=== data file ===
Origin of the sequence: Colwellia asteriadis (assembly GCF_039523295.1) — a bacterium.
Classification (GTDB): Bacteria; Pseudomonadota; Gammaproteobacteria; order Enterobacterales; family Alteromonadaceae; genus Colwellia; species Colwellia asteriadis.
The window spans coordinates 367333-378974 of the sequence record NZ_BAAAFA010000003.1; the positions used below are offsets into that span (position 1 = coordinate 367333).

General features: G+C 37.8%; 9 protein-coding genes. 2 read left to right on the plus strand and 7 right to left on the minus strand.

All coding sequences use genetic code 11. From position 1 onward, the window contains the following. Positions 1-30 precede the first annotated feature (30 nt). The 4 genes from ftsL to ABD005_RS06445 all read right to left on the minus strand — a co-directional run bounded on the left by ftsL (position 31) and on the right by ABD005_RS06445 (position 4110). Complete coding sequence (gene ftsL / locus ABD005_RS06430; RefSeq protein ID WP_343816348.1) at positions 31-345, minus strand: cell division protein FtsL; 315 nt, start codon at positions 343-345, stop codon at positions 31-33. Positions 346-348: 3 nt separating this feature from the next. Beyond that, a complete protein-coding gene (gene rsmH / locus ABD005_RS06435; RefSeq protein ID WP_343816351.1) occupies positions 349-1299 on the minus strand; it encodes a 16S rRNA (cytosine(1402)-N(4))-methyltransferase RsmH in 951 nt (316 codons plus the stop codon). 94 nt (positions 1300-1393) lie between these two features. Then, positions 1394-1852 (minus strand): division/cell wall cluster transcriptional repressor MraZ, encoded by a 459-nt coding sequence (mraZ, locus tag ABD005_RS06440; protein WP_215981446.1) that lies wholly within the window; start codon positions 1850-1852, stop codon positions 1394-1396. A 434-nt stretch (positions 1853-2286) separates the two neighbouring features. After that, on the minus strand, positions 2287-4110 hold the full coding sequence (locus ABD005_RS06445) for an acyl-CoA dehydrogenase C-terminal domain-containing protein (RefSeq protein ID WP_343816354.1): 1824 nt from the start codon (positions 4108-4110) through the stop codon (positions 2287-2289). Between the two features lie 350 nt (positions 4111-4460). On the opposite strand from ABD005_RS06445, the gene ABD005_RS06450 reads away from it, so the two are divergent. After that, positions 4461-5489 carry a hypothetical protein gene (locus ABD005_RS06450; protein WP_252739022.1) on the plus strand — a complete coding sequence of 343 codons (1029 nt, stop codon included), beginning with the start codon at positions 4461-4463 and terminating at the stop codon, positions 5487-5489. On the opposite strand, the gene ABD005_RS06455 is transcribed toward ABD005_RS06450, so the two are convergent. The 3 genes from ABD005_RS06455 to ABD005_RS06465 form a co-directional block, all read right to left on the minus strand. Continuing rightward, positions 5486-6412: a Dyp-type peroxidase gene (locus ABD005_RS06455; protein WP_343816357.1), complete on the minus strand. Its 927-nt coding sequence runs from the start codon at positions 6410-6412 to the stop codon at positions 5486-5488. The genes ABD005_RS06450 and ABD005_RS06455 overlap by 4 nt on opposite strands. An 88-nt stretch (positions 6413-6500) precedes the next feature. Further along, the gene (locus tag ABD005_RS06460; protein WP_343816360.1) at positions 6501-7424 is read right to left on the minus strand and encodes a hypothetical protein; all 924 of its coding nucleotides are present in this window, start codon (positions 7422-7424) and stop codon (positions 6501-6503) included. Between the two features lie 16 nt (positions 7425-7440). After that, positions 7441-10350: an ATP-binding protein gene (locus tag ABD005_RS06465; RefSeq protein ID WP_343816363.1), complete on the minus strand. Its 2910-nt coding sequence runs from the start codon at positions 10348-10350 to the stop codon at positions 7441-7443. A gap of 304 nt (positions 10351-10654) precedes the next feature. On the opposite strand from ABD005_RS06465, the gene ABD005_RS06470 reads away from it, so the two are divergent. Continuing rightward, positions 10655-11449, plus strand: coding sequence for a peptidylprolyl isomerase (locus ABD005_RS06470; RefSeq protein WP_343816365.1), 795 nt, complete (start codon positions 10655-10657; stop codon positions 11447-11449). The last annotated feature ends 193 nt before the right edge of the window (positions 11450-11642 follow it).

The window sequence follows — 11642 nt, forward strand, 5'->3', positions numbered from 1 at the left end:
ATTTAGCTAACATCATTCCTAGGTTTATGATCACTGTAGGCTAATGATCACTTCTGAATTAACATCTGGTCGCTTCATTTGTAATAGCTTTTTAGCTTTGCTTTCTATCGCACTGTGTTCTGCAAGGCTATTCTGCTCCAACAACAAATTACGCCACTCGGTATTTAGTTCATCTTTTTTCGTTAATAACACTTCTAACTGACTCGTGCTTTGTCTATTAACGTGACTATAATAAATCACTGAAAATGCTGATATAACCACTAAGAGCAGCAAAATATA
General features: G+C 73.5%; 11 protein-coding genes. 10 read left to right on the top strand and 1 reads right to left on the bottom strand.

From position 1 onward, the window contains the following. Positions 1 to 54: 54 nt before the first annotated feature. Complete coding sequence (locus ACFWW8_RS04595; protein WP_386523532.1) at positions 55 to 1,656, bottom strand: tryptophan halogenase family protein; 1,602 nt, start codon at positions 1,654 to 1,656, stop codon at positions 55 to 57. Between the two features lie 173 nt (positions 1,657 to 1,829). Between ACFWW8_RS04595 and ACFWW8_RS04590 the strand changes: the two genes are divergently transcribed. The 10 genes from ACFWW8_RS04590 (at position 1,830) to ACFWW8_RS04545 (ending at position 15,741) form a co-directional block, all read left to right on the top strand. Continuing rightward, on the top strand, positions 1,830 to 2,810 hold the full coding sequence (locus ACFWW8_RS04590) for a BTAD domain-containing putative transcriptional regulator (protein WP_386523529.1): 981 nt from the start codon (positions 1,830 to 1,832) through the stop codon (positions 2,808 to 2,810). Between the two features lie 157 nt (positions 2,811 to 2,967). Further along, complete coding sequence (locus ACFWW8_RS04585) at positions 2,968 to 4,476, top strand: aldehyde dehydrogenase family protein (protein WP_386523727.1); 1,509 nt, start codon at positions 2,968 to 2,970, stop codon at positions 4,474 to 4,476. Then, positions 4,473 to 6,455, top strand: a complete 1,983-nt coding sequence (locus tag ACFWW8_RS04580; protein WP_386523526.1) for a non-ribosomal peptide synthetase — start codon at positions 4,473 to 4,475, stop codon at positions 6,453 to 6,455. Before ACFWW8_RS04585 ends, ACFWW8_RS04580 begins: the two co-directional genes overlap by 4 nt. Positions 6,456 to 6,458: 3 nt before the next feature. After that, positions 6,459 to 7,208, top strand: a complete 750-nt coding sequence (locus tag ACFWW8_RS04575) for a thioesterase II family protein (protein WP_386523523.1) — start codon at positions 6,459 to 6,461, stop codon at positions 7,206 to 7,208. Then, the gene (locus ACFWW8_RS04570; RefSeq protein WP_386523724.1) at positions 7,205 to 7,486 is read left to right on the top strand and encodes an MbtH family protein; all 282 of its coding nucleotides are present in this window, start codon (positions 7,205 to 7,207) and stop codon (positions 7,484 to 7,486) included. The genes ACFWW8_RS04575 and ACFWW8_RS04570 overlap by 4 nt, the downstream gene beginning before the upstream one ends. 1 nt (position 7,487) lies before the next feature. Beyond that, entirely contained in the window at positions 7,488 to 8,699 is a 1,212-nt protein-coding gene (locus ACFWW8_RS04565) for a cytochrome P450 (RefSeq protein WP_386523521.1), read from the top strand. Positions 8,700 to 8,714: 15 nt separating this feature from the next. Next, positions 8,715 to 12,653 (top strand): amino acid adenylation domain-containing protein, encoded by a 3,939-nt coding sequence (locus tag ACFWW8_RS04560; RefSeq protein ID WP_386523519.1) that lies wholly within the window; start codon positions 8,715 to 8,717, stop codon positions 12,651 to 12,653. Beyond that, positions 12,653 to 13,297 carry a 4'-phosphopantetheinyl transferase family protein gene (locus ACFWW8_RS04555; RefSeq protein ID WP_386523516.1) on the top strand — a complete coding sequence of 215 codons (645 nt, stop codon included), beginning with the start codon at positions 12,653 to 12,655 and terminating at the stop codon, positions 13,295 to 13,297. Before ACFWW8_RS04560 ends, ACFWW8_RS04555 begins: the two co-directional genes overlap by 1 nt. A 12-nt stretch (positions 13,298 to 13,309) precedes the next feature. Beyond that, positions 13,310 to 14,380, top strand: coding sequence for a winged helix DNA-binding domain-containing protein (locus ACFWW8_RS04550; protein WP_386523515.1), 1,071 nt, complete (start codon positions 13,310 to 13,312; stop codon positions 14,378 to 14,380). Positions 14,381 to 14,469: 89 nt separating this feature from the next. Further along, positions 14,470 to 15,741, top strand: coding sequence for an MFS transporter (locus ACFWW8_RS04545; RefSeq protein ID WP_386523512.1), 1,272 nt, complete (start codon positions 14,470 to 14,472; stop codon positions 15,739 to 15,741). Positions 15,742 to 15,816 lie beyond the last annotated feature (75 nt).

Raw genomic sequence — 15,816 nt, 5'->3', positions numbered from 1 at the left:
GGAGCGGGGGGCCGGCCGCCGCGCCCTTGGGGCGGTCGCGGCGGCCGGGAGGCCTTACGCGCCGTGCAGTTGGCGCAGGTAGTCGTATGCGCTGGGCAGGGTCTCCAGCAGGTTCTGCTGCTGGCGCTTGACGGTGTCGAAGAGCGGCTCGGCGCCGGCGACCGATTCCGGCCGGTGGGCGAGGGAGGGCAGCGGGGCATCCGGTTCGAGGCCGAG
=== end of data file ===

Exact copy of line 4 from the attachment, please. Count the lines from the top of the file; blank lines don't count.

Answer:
General features: G+C 37.8%; 9 protein-coding genes. 2 read left to right on the plus strand and 7 right to left on the minus strand.